The Uncovering Genome Mysteries Project
A joined effort between World Community Grid, sponsored by IBM, and researchers from the Oswaldo Cruz Foundation - Fiocruz, Brazil, and the University of South New Wales, Australia.
The Uncovering Genome Mysteries aims at the identification of organisms and genome functional annotation of genes and proteins from biodiversity through high performance computing with support from the World Community Grid. Analysis involves all taxonomic groups, which we divide for practical reasons in procaryotes (Bacteria and Archaea) and eucaryotes such as Protozoa, Chromista (Algae), Plantae, Fungi and Animalia (including Homo sapiens).
Most of the well characterized organisms on earth are microorganisms, which are microscopically small life forms, mostly single celled, and comprise bacteria, archaea (bacteria-like organisms that live often in more extreme environments), protozoa (like amoeba and several parasites) but also yeasts and microscopic algae. Members of this diverse group are present in almost all environments on earth, in the air, water, earth, rocks, and even where conditions are very harsh, such as deserts, undersea sulphuric volcanic vents or in the Antarctic ice. They are crucial elements in the maintenance of all ecological systems and closely interact with one another and with other life forms, being present upon and within other living systems such as plants, animals and humans. For example, there are about 10 times more microorganisms living in and upon our bodies than we have human cells of our own. Often the interaction is beneficial for both, sometimes neutral, and sometimes pathogenic. They are important for human health (e.g. our gut bacteria like Escherichia coli, or the probiotic bacterium Lactobacillus help digesting our food), in agriculture (e.g. the nitrogen-fixing root bacterium Rhizobium, or the many types of soil bacteria that degrade organic matter and perform chemical transformations) or in food production (e.g. the baker's yeast Saccharomyces cerevisiae). Microorganisms also represent the great unseen and underappreciated majority of life on our planet. On a global scale they equal or even surpass all plants in terms of mass and diversity and one teaspoon of fresh or seawater or of soil contain over one million microorganisms.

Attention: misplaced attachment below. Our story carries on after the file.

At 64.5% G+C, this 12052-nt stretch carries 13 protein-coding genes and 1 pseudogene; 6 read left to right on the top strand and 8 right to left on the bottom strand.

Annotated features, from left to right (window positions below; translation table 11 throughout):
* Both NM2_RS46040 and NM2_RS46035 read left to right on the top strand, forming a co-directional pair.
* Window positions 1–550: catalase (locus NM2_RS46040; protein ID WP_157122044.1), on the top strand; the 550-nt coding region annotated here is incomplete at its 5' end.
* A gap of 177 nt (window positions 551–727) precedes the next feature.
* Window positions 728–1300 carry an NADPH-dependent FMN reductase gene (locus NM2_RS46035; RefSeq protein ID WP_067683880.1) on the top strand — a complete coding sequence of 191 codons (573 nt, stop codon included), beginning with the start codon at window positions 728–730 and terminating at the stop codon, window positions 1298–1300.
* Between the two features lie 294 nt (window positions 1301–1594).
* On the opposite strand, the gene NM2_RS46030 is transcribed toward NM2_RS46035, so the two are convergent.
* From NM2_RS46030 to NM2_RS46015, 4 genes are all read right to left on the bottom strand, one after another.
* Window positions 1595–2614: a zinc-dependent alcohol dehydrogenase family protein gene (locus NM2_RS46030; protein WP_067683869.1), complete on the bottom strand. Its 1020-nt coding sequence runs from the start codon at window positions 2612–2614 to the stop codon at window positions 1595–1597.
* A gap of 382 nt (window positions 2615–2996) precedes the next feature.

Microorganisms have the capacity to degrade, convert or produce almost any organic compound and this allows them, for example, to degrade toxins and many types of waste (bioremediation) or to produce drugs (antibiotics, or in pharmaceutical biotechnology). Microorganisms are also key to crucial steps in global biochemical cycles, such as the removal and sequestration of CO2 or the fixation of nitrogen from the atmosphere, and the transformation of decaying organic matter in new nutrients like in biodegradation. For example, it has only been recently recognized that microbial processes are responsible for the majority of CO2 absorption by the world's oceans. This and other microbial functions are clearly essential to support all higher life forms, such as plants or humans, and to keep our global ecosystem in balance. Without a proper functioning of microorganisms the health of our planet would quickly deteriorate and higher organisms, including humans, would cease to exist. Despite their importance for our planet's health, we know little about the diversity and detailed function of microorganisms in the environment. This is partially due to their microscopic size and the difficulty of isolating and studying microorganisms in the laboratory, as the majority does not grow in petry dishes. However, technical breakthroughs in the last decade have allowed to study microorganisms to unprecedented level of detail by determining and deciphering the DNA sequence of their genetic code (their genomes).
The genome determines the properties of a microorganism and by reading the genetic code we can better predict and understand microbial function. Our understanding of how soil bacteria transform cellulose, how pathogenic organisms cause disease, how yeasts produce different metabolites depending on their growth medium and conditions, or how bacterial colonies act together and form biofilms on different surfaces is now incomparably more detailed than before the genomics era. Modern DNA sequencing technologies can now determine millions and billions of DNA sequences in short periods of time, at reasonable costs. New technological breakthroughs are being developed to augment our capacity with several orders of magnitude, which will allow scientists to determine all DNA sequences hidden in the unseen microbial world, as they are already doing so for lots of medical and industrially important unicellular and multicellular organisms, animals, plants and human individuals over the last few years.